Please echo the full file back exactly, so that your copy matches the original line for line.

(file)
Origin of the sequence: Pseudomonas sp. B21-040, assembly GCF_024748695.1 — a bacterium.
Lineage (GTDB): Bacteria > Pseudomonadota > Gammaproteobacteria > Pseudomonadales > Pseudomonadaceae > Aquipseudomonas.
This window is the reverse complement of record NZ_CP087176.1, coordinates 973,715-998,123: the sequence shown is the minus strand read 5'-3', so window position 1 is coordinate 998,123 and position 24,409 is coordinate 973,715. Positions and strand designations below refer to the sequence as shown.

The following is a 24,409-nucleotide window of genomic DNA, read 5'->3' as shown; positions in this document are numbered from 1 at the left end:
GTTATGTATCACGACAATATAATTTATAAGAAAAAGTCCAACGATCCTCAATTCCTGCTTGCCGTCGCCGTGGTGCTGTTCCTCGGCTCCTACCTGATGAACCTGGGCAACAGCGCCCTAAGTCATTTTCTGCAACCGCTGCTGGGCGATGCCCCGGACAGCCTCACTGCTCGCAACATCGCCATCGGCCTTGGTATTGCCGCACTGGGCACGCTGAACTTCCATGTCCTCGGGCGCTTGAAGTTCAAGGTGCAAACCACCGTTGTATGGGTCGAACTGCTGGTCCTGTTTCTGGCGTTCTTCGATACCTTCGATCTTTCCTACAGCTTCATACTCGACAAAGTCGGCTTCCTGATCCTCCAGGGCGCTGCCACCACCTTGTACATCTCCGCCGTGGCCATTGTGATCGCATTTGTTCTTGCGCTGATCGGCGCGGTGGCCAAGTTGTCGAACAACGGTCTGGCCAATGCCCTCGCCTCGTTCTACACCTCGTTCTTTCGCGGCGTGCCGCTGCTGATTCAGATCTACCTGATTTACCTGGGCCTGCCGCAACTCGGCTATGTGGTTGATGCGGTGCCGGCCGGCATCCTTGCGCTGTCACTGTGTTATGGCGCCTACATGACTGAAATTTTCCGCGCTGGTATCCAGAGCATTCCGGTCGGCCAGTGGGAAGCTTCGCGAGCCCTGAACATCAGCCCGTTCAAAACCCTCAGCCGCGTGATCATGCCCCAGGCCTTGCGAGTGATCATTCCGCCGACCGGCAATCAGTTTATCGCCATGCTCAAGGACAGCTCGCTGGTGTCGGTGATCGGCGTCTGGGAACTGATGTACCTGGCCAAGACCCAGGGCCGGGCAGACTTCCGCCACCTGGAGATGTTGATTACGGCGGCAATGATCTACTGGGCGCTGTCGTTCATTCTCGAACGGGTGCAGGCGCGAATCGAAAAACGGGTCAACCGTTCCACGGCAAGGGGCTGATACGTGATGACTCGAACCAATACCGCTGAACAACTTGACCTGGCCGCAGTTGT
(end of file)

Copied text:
Origin of the sequence: Pseudomonas sp. B21-040, assembly GCF_024748695.1 — a bacterium.
Lineage (GTDB): Bacteria > Pseudomonadota > Gammaproteobacteria > Pseudomonadales > Pseudomonadaceae > Aquipseudomonas.
This window is the reverse complement of record NZ_CP087176.1, coordinates 973,715-998,123: the sequence shown is the minus strand read 5'-3', so window position 1 is coordinate 998,123 and position 24,409 is coordinate 973,715. Positions and strand designations below refer to the sequence as shown.

The following is a 24,409-nucleotide window of genomic DNA, read 5'->3' as shown; positions in this document are numbered from 1 at the left end:
GTTATGTATCACGACAATATAATTTATAAGAAAAAGTCCAACGATCCTCAATTCCTGCTTGCCGTCGCCGTGGTGCTGTTCCTCGGCTCCTACCTGATGAACCTGGGCAACAGCGCCCTAAGTCATTTTCTGCAACCGCTGCTGGGCGATGCCCCGGACAGCCTCACTGCTCGCAACATCGCCATCGGCCTTGGTATTGCCGCACTGGGCACGCTGAACTTCCATGTCCTCGGGCGCTTGAAGTTCAAGGTGCAAACCACCGTTGTATGGGTCGAACTGCTGGTCCTGTTTCTGGCGTTCTTCGATACCTTCGATCTTTCCTACAGCTTCATACTCGACAAAGTCGGCTTCCTGATCCTCCAGGGCGCTGCCACCACCTTGTACATCTCCGCCGTGGCCATTGTGATCGCATTTGTTCTTGCGCTGATCGGCGCGGTGGCCAAGTTGTCGAACAACGGTCTGGCCAATGCCCTCGCCTCGTTCTACACCTCGTTCTTTCGCGGCGTGCCGCTGCTGATTCAGATCTACCTGATTTACCTGGGCCTGCCGCAACTCGGCTATGTGGTTGATGCGGTGCCGGCCGGCATCCTTGCGCTGTCACTGTGTTATGGCGCCTACATGACTGAAATTTTCCGCGCTGGTATCCAGAGCATTCCGGTCGGCCAGTGGGAAGCTTCGCGAGCCCTGAACATCAGCCCGTTCAAAACCCTCAGCCGCGTGATCATGCCCCAGGCCTTGCGAGTGATCATTCCGCCGACCGGCAATCAGTTTATCGCCATGCTCAAGGACAGCTCGCTGGTGTCGGTGATCGGCGTCTGGGAACTGATGTACCTGGCCAAGACCCAGGGCCGGGCAGACTTCCGCCACCTGGAGATGTTGATTACGGCGGCAATGATCTACTGGGCGCTGTCGTTCATTCTCGAACGGGTGCAGGCGCGAATCGAAAAACGGGTCAACCGTTCCACGGCAAGGGGCTGATACGTGATGACTCGAACCAATACCGCTGAACAACTTGACCTGGCCGCAGTTGT